From education to employment

A unique approach to FE skills in one of the UK’s most important corridors

Dr Ann Limb CBE, the independent business Chair of the LSCC

All Party Parliamentary Group for the UK Innovation Corridor (UKIC) brings together further education, business, council leaders and industry experts from London to Peterborough all intent on one thing: ensure its local population has the skills to benefit from the economy of the future.

“This vital and exciting development will provide a ladder of opportunity for those from disadvantaged backgrounds and improve the prestige of skills development.”

Those were the words of Robert Halfon, MP for Harlow and Chair of the Education Select Committee as he provided the keynote address to a meeting of the All Party Parliamentary Group for the UK’s Innovation Corridor on Monday 29 April.

The meeting was the launchpad for the UK’s first ever Regional Skills Concordat, a unique and innovative declaration of collaborative intent by the twelve Further Education Colleges and College Groups serving the Corridor from London to Cambridgeshire and Peterborough.

Over 40 attendees came together at the meeting, representing large and small employers, including AstraZeneca and CODEM Composites, local authorities and LEPs along the Corridor, think tanks and industry bodies, to hear how the Colleges have agreed to work together to tackle some key challenges within the skills system.

The Concordat signals the Colleges’ intent to work together on curriculum development, teacher recruitment and employer responsiveness, especially in overlooked or emerging sectors and to support a more regional approach to careers education and skills competitions. Supported by the LSCC (London Stansted Cambridge Consortium), the body behind the UK’s Innovation Corridor, the Colleges will also speak with one voice in making the case to government for future policy and funding changes.

The meeting heard from Jo Sainsbury, Managing Director of iMET, a joint venture between Peterborough and Cambridge Regional Colleges, which is delivering cutting edge industry-led training in advanced manufacturing and engineering and Kurt Hintz, Principal of the College of Haringey, Enfield and North East London and part of the Capital City Colleges Group, both of whom expressed their hope that a truly collaborative approach will bring benefits to local communities and employers along the whole Corridor.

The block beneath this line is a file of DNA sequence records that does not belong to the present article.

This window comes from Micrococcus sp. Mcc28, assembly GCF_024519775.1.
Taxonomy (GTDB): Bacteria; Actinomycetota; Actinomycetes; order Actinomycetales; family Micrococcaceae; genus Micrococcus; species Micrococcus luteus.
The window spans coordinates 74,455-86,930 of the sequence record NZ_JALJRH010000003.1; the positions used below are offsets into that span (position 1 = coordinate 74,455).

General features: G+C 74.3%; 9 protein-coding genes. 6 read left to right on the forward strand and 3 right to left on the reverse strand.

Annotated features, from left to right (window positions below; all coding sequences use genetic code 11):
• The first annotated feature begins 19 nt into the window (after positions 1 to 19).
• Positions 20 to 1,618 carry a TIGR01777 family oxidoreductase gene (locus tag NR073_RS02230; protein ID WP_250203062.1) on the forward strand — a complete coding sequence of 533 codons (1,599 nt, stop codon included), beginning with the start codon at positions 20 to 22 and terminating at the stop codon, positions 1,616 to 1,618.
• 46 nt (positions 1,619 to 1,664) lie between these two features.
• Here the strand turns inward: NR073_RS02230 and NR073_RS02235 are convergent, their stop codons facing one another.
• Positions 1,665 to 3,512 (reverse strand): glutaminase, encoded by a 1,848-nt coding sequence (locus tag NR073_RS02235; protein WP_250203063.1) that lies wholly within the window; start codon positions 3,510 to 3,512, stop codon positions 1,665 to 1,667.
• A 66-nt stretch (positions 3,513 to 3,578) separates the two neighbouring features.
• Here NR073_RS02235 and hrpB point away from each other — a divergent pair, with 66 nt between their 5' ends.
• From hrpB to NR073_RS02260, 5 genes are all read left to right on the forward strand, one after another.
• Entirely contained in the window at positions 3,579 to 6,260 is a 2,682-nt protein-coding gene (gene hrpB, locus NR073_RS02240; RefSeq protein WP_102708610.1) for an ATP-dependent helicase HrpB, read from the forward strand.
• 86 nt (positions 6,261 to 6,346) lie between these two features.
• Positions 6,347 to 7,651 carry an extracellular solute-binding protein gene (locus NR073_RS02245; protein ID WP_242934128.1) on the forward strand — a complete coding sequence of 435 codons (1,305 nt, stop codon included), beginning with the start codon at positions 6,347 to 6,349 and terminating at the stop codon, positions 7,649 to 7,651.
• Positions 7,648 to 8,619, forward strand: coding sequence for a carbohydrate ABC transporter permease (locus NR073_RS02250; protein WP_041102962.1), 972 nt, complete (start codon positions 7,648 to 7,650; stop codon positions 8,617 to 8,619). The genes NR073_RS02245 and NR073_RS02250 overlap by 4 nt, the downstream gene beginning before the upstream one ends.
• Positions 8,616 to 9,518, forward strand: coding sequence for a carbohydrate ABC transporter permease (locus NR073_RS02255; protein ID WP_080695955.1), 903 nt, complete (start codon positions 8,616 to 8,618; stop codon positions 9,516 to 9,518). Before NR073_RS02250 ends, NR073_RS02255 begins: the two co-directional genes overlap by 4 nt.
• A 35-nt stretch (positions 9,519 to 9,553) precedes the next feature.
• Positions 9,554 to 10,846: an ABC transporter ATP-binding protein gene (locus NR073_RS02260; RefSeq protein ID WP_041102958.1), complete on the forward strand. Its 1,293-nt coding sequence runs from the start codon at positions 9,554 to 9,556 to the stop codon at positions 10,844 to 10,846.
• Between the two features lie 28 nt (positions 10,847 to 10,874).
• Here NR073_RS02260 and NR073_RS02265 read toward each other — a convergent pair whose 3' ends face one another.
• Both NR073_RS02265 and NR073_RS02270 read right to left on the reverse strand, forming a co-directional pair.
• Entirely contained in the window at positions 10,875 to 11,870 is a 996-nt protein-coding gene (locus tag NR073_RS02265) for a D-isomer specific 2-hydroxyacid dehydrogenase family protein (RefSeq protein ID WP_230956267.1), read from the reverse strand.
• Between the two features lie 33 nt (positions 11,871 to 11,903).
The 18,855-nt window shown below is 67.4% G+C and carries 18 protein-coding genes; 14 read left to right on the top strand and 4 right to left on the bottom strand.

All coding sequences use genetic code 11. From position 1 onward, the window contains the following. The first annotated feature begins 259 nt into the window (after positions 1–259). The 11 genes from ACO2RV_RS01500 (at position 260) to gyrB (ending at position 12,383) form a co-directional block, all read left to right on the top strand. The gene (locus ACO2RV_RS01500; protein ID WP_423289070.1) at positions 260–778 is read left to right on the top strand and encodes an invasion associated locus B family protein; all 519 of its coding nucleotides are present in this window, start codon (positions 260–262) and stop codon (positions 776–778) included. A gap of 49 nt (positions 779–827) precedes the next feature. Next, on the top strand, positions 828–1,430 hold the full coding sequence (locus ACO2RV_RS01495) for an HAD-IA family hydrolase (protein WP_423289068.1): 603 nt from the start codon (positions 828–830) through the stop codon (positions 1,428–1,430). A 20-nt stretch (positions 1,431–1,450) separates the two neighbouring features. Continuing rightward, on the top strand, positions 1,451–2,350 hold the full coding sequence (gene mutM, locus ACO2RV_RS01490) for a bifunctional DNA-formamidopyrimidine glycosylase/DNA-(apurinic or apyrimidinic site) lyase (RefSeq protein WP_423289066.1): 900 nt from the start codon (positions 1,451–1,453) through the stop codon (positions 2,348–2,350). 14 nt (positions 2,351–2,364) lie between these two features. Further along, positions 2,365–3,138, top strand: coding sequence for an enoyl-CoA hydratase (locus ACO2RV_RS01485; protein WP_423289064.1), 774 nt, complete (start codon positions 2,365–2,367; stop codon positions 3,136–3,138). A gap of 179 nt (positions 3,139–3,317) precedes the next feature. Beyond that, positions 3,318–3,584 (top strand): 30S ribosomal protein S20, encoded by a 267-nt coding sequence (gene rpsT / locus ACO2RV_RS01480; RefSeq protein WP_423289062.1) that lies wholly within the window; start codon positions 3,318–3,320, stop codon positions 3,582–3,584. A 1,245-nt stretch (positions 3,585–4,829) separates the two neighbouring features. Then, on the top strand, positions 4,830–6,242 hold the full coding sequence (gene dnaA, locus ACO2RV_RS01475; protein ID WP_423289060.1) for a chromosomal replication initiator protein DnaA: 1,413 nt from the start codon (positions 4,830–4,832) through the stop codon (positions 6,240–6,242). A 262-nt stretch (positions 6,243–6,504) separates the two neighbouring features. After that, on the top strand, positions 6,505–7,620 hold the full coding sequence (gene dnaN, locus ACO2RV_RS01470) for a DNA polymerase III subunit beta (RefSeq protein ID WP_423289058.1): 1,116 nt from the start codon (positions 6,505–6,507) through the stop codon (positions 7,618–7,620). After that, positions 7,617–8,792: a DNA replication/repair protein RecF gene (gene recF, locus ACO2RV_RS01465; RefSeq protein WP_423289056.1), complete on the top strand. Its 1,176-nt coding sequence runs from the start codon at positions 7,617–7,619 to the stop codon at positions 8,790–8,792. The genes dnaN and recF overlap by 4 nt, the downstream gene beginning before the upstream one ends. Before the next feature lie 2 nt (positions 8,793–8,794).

Nearly one in seven UK jobs is located within ten kilometres of the Corridor, and the region has a resident workforce population of 1.8 million. Local Colleges believe that future economic benefit can be delivered to more of the local population by taking a proactive approach to working together and by ‘speaking with one voice’ to employers and government.

Dr Ann Limb CBE, the independent business Chair of the LSCC, led the event and said,

“The future is bright for the UK’s Innovation Corridor, and now is the right time for collective action on skills and productivity. I am determined that the work of FE should be publicly affirmed and I am delighted that the Colleges in the region have come together to bring coherence to our FE offer in a way that has not been done elsewhere.

“From London to the Wash, we have some excellent and innovative provision, and the launch of the Concordat is just the starting point for our ambitions to bring the benefit of our world-class economy to more of our local population. In the coming months, we will be working with the signatories of the Concordat to develop an ambitious agenda for steps we can take on a regional level to make the skills system easier to navigate, to engage more employers in this vital work and to respond to the needs not just of today but of the future too.”

The work of the LSCC was further recognised in the recently published Public service: state of transformation 2019 by the Public Service Transformation Academy: Jonathan Flowers and Robert Pollock

“Creating a space within the very large Local Enterprise Partnership area in their part of the world, a number of organisations including local councils, private companies, and universities and colleges formed the London to Cambridge (via Stevenage and Stansted) Innovation Corridor.[1] This alliance of partner organisations, who share costs, is a model of relevant local determination combined, cunningly, with an All-Party Parliamentary Group dedicated to press the regional economic case in Parliament. Importantly, it has a very strong focus on skills and productivity. When we wrote the original report, the skills agenda was less pressing, but without doubt it is now a critical part of the local public service mix. This ‘coalition of the willing’ demonstrates that world-class sci-tech innovation can collaborate effectively with the local public sector.”

The initial signatories of the Concordat are Peterborough Regional College, Cambridge Regional College, iMET, Harlow College, Stansted Airport College, North Hertfordshire College, Hertford Regional College, Capel Manor College, ADA, the National College for Digital Skills, Waltham Forest College, Capital City Colleges Group and New City College Group.

The Consortium next intends to extend commitment to the Concordat to employers, LEPs, local authorities and universities, developing a genuine regional skills ecosystem for the benefit of local people.

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